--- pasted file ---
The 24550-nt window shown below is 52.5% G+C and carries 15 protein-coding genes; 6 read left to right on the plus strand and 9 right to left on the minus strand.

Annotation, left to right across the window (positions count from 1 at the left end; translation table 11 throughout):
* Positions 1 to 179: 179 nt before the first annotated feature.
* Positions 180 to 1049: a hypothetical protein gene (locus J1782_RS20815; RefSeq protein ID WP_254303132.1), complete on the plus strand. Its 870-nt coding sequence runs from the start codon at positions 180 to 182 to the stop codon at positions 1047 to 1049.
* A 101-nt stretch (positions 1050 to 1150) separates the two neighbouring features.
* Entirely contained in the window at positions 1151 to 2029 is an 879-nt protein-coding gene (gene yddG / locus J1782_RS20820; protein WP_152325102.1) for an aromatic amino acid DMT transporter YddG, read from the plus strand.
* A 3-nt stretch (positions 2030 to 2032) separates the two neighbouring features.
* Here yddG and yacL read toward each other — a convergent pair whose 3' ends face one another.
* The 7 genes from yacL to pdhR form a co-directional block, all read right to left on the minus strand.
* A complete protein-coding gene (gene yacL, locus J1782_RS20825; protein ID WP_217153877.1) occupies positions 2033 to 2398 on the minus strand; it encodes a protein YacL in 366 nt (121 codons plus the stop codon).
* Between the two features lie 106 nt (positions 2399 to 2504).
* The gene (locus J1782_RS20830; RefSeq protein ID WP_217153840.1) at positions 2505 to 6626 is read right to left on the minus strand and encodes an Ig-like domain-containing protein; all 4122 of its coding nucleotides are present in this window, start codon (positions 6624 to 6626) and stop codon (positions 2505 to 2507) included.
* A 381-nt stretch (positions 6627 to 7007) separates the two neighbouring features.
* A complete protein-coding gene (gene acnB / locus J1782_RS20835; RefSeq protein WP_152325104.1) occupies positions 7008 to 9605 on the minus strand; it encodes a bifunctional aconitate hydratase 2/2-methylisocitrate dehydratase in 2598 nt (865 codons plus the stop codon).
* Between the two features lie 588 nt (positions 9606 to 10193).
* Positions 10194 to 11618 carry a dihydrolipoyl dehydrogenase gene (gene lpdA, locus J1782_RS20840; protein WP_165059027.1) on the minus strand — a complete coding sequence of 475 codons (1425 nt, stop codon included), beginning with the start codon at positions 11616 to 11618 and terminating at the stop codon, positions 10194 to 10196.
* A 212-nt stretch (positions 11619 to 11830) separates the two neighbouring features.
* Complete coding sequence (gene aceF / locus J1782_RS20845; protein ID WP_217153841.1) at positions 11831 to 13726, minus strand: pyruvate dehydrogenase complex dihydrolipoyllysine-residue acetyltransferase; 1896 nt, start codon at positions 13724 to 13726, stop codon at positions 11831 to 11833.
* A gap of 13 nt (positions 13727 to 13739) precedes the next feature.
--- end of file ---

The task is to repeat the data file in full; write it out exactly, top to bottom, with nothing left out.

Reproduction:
The 24550-nt window shown below is 52.5% G+C and carries 15 protein-coding genes; 6 read left to right on the plus strand and 9 right to left on the minus strand.

Annotation, left to right across the window (positions count from 1 at the left end; translation table 11 throughout):
* Positions 1 to 179: 179 nt before the first annotated feature.
* Positions 180 to 1049: a hypothetical protein gene (locus J1782_RS20815; RefSeq protein ID WP_254303132.1), complete on the plus strand. Its 870-nt coding sequence runs from the start codon at positions 180 to 182 to the stop codon at positions 1047 to 1049.
* A 101-nt stretch (positions 1050 to 1150) separates the two neighbouring features.
* Entirely contained in the window at positions 1151 to 2029 is an 879-nt protein-coding gene (gene yddG / locus J1782_RS20820; protein WP_152325102.1) for an aromatic amino acid DMT transporter YddG, read from the plus strand.
* A 3-nt stretch (positions 2030 to 2032) separates the two neighbouring features.
* Here yddG and yacL read toward each other — a convergent pair whose 3' ends face one another.
* The 7 genes from yacL to pdhR form a co-directional block, all read right to left on the minus strand.
* A complete protein-coding gene (gene yacL, locus J1782_RS20825; protein ID WP_217153877.1) occupies positions 2033 to 2398 on the minus strand; it encodes a protein YacL in 366 nt (121 codons plus the stop codon).
* Between the two features lie 106 nt (positions 2399 to 2504).
* The gene (locus J1782_RS20830; RefSeq protein ID WP_217153840.1) at positions 2505 to 6626 is read right to left on the minus strand and encodes an Ig-like domain-containing protein; all 4122 of its coding nucleotides are present in this window, start codon (positions 6624 to 6626) and stop codon (positions 2505 to 2507) included.
* A 381-nt stretch (positions 6627 to 7007) separates the two neighbouring features.
* A complete protein-coding gene (gene acnB / locus J1782_RS20835; RefSeq protein WP_152325104.1) occupies positions 7008 to 9605 on the minus strand; it encodes a bifunctional aconitate hydratase 2/2-methylisocitrate dehydratase in 2598 nt (865 codons plus the stop codon).
* Between the two features lie 588 nt (positions 9606 to 10193).
* Positions 10194 to 11618 carry a dihydrolipoyl dehydrogenase gene (gene lpdA, locus J1782_RS20840; protein WP_165059027.1) on the minus strand — a complete coding sequence of 475 codons (1425 nt, stop codon included), beginning with the start codon at positions 11616 to 11618 and terminating at the stop codon, positions 10194 to 10196.
* A 212-nt stretch (positions 11619 to 11830) separates the two neighbouring features.
* Complete coding sequence (gene aceF / locus J1782_RS20845; protein ID WP_217153841.1) at positions 11831 to 13726, minus strand: pyruvate dehydrogenase complex dihydrolipoyllysine-residue acetyltransferase; 1896 nt, start codon at positions 13724 to 13726, stop codon at positions 11831 to 11833.
* A gap of 13 nt (positions 13727 to 13739) precedes the next feature.